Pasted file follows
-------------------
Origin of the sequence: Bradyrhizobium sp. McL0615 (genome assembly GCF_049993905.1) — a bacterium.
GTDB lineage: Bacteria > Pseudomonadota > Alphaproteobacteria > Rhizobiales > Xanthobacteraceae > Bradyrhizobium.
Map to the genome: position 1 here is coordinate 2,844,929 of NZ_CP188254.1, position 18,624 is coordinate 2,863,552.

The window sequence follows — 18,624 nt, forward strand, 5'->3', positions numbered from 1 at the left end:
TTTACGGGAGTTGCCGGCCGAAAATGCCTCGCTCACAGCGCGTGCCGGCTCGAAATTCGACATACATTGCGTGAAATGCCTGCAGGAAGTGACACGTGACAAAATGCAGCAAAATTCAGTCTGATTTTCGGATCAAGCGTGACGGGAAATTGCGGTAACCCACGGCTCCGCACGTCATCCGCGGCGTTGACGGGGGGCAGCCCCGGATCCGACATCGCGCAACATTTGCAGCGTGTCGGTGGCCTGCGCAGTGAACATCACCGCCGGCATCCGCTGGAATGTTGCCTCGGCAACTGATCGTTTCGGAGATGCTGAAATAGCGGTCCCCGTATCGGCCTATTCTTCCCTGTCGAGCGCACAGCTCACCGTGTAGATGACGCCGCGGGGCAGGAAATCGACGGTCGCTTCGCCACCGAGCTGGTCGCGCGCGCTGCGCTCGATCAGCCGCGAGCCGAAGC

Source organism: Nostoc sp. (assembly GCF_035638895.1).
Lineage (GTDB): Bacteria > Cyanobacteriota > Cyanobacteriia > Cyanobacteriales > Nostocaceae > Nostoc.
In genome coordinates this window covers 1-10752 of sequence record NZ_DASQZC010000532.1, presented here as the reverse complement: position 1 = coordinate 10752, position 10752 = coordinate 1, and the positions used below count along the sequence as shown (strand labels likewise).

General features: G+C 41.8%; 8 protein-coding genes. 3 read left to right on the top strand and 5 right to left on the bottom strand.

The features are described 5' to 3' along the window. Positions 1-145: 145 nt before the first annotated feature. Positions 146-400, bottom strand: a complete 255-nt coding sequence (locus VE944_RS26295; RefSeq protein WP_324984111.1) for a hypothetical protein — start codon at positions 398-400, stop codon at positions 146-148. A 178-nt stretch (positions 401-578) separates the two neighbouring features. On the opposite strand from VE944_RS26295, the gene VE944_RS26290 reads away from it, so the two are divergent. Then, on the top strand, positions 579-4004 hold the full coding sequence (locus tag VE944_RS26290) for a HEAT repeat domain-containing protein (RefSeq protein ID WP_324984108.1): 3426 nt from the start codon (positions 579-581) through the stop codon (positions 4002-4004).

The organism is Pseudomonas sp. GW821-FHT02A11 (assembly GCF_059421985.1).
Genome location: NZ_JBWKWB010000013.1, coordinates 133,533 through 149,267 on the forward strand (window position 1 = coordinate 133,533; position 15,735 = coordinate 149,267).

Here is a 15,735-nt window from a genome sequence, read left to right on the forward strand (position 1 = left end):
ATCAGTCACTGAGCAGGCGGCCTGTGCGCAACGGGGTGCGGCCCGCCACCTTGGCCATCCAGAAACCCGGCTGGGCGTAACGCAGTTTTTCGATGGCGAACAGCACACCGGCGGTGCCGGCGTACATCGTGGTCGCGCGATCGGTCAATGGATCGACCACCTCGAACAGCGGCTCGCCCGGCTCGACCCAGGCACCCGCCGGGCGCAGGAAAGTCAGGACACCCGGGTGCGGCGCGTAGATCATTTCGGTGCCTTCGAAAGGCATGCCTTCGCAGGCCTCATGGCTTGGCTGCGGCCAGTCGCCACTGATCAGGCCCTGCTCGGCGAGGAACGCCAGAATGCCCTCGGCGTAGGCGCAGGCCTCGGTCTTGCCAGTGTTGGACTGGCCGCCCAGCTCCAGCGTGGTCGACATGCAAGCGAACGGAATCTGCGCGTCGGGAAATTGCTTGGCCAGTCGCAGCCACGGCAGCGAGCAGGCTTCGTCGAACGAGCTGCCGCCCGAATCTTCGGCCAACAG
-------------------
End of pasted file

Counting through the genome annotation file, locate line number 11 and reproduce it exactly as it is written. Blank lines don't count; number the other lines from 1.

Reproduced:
The organism is Pseudomonas sp. GW821-FHT02A11 (assembly GCF_059421985.1).